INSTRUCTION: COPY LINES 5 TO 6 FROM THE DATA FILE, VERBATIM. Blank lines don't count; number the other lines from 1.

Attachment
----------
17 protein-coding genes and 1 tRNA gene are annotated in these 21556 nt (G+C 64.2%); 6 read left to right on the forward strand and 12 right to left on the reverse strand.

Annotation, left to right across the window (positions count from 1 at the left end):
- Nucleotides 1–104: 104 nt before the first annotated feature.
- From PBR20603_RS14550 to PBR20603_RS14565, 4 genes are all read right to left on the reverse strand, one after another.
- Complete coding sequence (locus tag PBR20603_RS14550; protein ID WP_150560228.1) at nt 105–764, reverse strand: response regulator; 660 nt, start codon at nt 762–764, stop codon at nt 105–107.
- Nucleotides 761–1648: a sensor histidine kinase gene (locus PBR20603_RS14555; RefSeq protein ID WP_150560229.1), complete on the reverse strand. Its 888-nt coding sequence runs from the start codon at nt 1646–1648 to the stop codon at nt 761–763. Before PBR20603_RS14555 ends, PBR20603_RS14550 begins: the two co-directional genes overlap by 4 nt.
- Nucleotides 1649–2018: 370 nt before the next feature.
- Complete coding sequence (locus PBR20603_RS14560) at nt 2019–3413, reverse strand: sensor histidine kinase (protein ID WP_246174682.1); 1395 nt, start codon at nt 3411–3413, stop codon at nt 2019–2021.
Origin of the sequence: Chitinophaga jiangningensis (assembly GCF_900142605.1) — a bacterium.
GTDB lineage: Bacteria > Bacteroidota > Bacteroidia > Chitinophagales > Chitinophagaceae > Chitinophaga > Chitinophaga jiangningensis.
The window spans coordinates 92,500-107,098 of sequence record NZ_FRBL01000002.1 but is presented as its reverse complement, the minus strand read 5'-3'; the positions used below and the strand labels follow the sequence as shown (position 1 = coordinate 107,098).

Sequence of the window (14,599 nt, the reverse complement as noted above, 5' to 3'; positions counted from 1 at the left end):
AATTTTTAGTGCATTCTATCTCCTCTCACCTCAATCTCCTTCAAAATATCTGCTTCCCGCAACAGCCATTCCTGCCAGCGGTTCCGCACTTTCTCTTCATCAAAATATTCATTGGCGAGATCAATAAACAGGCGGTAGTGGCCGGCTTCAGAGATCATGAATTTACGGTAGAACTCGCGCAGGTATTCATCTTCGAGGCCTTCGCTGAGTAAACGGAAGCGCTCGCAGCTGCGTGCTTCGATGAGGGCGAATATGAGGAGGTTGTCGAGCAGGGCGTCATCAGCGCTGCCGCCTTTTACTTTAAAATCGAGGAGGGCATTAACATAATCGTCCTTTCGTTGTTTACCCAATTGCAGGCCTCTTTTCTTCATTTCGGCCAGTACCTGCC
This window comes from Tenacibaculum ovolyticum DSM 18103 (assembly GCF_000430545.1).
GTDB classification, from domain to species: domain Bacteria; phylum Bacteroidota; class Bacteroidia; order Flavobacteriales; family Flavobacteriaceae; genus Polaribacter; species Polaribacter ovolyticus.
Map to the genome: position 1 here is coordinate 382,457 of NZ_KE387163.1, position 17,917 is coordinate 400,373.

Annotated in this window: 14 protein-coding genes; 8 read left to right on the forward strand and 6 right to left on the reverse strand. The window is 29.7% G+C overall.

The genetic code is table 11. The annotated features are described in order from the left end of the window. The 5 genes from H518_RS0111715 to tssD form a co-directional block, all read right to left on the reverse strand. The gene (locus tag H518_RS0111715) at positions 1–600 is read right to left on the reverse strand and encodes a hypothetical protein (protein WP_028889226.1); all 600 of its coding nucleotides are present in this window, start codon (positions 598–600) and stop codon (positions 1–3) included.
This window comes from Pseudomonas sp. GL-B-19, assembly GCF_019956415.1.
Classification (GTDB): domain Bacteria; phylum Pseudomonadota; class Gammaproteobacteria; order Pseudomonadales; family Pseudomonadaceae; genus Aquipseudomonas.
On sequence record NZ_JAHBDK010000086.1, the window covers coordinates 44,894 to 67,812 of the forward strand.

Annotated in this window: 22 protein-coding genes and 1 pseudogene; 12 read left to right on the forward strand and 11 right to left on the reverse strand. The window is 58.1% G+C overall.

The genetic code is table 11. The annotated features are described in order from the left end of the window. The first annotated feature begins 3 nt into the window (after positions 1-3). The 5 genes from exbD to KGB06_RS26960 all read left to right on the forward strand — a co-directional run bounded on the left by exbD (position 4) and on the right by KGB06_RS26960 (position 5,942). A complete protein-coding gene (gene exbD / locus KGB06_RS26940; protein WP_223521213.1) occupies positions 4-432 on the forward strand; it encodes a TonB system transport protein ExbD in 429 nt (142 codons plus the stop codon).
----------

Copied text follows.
- Complete coding sequence (locus tag PBR20603_RS14550; protein ID WP_150560228.1) at nt 105–764, reverse strand: response regulator; 660 nt, start codon at nt 762–764, stop codon at nt 105–107.
- Nucleotides 761–1648: a sensor histidine kinase gene (locus PBR20603_RS14555; RefSeq protein ID WP_150560229.1), complete on the reverse strand. Its 888-nt coding sequence runs from the start codon at nt 1646–1648 to the stop codon at nt 761–763. Before PBR20603_RS14555 ends, PBR20603_RS14550 begins: the two co-directional genes overlap by 4 nt.